January 30, 2013

Farewell ActiveX, Hello Dojo!

With the advent of the Unica suite version 9, now known as IBM EMM (Enterprise Marketing Management) version 9, comes a slew of changes from GUI to added capabilities. Stanton made a great Unica V9 summation with his blog post (below). The most notable change for me is the removal of the ActiveX component, and introduction of Dojo (enter angelic horns trumpeting as rays of sun break through clouded skies).

Before we can understand the joy behind my typing fingers, we have to look at the players, ActiveX and Dojo.  I’ll try not to get too technical so forgive me if I do, and I applaud you for sticking it out.

ActiveX

Let’s start with ActiveX, which is made up of two parts.

1. ActiveX was created by Microsoft back in 1996 as the code framework unifying OLE (Object Linking and Embedding) and COM(Component Object Model) which facilitates the sharing of data between programs for reusability.  Basically, it introduced a form of program symbiosis by allowing one ActiveX program to plug into other ActiveX programs and still retain its full functionality.

Good examples are:

  • Microsoft Excel spreadsheets within Microsoft Word Documents.
  • Spellchecker use in all Microsoft products.
  • Unica Flowchart environment within Microsoft Internet Explorer.

Its heart is in the right place, giving us a lot of nice functions and capabilities, but as you can see in the examples above, only in the Microsoft World – Microsoft products and platforms.

2. ActiveX Controls These are Web programs created from the ActiveX framework. All Unica Campaign veterans are very familiar with this, as it is the necessary component required to create/modify Campaign flowcharts.

ActiveX pains:

  • It is the source of a lot of headaches since it pigeon-holes you into using Microsoft’s Internet Explorer.
  • Versioning rears its annoying head if you open a Campaign flowchart in a different version of Unica. This results in the installation of a new ActiveX control with EVERY new version encountered.
  • Security confusion – ActiveX control security relies somewhat on the end user through the use of digital signatures. This can be a pain in organizations that have a complicated software adoption process which include signature approvals. Even if not verified, it is still up to the end user to execute it or not. These types of security dialogs in the web browser can be very confusing for non-technical users of the Unica suite and even a point of failure when the ActiveX control doesn’t install correctly.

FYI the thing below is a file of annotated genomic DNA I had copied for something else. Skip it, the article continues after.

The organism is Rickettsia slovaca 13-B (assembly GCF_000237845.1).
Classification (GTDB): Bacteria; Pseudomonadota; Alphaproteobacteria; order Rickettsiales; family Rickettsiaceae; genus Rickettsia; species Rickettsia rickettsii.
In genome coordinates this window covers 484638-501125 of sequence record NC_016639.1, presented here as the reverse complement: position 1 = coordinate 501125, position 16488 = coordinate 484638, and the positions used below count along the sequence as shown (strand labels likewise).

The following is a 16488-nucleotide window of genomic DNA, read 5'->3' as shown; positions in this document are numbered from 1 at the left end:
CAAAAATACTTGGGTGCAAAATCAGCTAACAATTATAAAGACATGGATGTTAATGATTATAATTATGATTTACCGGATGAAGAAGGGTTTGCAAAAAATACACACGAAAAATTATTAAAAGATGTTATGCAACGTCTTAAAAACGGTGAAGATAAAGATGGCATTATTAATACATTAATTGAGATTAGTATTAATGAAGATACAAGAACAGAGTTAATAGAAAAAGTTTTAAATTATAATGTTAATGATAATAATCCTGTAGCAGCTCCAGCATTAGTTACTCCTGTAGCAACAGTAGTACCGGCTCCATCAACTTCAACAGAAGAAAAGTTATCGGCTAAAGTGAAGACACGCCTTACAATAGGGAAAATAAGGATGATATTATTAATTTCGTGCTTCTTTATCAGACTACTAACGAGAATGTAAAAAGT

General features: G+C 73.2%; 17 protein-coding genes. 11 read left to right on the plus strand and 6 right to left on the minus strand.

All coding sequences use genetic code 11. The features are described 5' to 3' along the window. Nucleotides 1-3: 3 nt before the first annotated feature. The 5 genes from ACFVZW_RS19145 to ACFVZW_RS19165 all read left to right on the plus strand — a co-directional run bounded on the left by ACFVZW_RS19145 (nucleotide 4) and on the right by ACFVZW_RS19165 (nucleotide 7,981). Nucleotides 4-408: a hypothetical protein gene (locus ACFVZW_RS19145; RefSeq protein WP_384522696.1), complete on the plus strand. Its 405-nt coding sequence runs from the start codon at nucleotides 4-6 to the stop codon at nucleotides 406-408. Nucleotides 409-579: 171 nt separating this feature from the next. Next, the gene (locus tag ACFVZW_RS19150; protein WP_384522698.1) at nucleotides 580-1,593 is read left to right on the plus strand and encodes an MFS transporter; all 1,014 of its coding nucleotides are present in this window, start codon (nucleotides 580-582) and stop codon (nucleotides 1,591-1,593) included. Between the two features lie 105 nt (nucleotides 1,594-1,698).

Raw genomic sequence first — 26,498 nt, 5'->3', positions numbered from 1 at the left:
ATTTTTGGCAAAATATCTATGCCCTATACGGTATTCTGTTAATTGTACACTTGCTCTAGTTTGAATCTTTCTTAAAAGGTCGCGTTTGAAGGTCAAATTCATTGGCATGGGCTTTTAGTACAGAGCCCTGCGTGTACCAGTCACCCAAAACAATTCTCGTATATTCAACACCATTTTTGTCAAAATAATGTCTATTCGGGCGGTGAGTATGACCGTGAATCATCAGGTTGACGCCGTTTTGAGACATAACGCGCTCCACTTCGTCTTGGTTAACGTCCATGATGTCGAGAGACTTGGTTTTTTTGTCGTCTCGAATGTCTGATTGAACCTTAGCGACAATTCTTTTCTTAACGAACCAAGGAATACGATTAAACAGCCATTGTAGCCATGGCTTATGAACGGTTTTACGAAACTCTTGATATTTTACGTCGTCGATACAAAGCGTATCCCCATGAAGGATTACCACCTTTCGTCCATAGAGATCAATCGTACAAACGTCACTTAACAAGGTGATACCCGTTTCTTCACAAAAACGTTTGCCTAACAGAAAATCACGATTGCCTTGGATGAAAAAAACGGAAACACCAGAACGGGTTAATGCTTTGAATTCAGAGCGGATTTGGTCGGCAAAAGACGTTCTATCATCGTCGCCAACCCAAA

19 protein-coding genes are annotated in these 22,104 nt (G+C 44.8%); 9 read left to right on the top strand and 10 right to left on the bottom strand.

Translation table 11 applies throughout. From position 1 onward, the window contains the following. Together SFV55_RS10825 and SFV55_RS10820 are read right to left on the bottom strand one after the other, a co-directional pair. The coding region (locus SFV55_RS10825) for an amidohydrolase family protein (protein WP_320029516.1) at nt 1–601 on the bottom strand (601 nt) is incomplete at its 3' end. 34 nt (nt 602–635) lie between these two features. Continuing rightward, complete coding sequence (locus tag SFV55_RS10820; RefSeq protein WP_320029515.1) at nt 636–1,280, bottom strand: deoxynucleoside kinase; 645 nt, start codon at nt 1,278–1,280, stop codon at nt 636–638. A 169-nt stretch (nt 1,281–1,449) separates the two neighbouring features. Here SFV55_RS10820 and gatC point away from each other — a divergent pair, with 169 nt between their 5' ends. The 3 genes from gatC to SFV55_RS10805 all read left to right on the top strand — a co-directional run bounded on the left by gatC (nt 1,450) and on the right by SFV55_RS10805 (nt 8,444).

dojo

Enter the new kid on the block, so to speak – Dojo, also known as Dojo toolkit, created in 2004.

Dojo is the JavaScript framework IBM utilized in recoding EMM Version 9 (Unica V9).  This is important because Dojo focuses on large scale client side Web development activity and functionality.  With Dojo comes benefits that makes ActiveX look very antiquated.

  • Where ActiveX fails at being able to run on various different Web browsers, Dojo excels by being supported by ALL Web browsers, including the ActiveX heavy Internet Explorer.  (Dojo even works well on mobile devices so, who knows, EMM mobile sounds intriguing.)
  • Dojo was created with dynamic Web GUIs in mind, resulting in EMM v9’s new NON-ActiveX User Interface.  Through Dojo widgets, many features like 2D Vector Drawings, 3D objects, advanced animation effects, dynamic charts, are available on top of what we’re used to with drag and drop. Check out the Dojo website links below for cool examples of what Dojo can do:

Desktop Applications / Web Apps

Graphics and Charts

  • Dojo is completely open-source and modular, meaning it is free and evolves with industry standards. This makes it very accessible to developers who like to tinker. I believe the more people tinker with something, the better it becomes.

From the horse’s mouth…

When asking our IBM partner why the move to Dojo, the answer was in tune with what I was looking for in the future iteration of EMM – “DOJO offers a robust set of tools for building very attractive user interfaces that will work on a variety of platforms. In addition, the drag and drop functionality along with well designed controls (“eye candy”) will help us reach parity with our competitors, many of whom criticize our dated-looking interface.  Many of our customers have wanted us to support other browsers besides IE. Many of our larger clients deploy on Unix/Linux and want support for Firefox and Safari. ”

At the end of the day, it’s all about ease and efficiency of use and user adoption. IBM’s use of Dojo in EMMv9 brings all of that to the table, as well as, new possibilities to make EMM even better for years to come.

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